THERE has been low investors’ confidence in capital equity market. This is owing to high interest rates and unstable foreign exchange rates. Always forcing exchange rates to match the real effective exchange rate (REER) (i.e., free-floating) causes more instability and do more harm than good in gaining investors’ confidence.
Large currency devaluation adversely affects the balance sheets of firms with the foreign-denominated debt. Huge devaluation increases the risk of huge earning losses.
On the other hand, high interest rates which are used to fight inflation make funds more expensive, discourage investment and limit growth. The cost of fighting low or moderate inflation by contractionary policies is more than inflation itself.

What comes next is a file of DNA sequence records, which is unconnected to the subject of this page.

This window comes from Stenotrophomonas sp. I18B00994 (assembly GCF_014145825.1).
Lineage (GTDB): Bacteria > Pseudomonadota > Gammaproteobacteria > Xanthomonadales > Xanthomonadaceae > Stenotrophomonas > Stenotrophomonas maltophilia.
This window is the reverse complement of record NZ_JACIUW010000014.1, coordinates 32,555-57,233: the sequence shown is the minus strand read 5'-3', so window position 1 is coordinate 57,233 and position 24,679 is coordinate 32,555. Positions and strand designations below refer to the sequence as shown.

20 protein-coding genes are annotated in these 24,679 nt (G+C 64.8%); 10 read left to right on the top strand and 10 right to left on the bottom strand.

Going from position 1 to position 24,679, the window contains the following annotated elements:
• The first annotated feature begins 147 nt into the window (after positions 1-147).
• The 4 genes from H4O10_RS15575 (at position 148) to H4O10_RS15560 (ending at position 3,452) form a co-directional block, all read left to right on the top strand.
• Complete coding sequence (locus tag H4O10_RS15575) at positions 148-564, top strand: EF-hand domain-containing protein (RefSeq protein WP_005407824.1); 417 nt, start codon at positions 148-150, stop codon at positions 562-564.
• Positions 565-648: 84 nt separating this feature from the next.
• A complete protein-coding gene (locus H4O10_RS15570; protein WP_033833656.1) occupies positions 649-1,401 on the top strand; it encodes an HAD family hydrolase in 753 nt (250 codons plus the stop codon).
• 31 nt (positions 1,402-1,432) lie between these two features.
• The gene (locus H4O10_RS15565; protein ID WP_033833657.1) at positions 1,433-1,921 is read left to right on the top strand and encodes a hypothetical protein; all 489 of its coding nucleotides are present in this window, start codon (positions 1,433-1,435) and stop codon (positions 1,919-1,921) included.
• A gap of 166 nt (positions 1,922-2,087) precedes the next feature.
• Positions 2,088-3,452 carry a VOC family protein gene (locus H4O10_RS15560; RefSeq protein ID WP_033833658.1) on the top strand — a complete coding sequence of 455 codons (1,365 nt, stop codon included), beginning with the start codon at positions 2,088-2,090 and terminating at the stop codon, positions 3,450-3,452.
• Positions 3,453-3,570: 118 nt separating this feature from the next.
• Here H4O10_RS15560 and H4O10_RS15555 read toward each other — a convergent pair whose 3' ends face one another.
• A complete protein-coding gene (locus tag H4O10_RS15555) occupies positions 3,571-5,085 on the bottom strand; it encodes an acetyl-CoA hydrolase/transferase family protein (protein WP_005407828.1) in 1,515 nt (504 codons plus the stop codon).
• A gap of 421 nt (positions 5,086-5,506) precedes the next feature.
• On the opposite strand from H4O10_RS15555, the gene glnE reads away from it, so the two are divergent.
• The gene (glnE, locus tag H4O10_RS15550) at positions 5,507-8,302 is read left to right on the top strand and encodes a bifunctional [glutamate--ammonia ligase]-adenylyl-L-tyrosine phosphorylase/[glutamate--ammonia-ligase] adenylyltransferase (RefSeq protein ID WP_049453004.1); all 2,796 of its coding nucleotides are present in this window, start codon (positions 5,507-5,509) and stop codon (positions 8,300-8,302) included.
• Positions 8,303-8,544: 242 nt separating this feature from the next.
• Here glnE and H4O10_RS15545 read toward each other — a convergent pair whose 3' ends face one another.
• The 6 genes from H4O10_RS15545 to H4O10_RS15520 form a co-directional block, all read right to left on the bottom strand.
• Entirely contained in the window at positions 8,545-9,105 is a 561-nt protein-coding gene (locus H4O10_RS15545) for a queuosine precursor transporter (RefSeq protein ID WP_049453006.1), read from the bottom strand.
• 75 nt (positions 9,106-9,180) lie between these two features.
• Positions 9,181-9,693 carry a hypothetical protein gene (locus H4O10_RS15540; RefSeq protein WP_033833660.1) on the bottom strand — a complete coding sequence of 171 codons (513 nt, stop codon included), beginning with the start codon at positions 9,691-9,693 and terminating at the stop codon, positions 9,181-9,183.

There is a difference between cost-push and demand-pull inflation and both are tackled differently. Currently, Pakistan has not been facing demand-pull inflation but there is a cost-push inflation.
Cost-push inflation is one of two main types of inflation. It refers to rising costs of production contributing to pricing pressures. For example, globally oil prices show an upward trend which increases the cost of production; combined with the external shock of currency depreciation.
In this scenario, increasing interest rates will further expose the business and corporate community to further external shocks.
I urge State Bank of Pakistan and the government to review their policies regarding interest rates and exchange rates with special consideration for business and corporate communities in Pakistan.
Published in Dawn, April 12th, 2019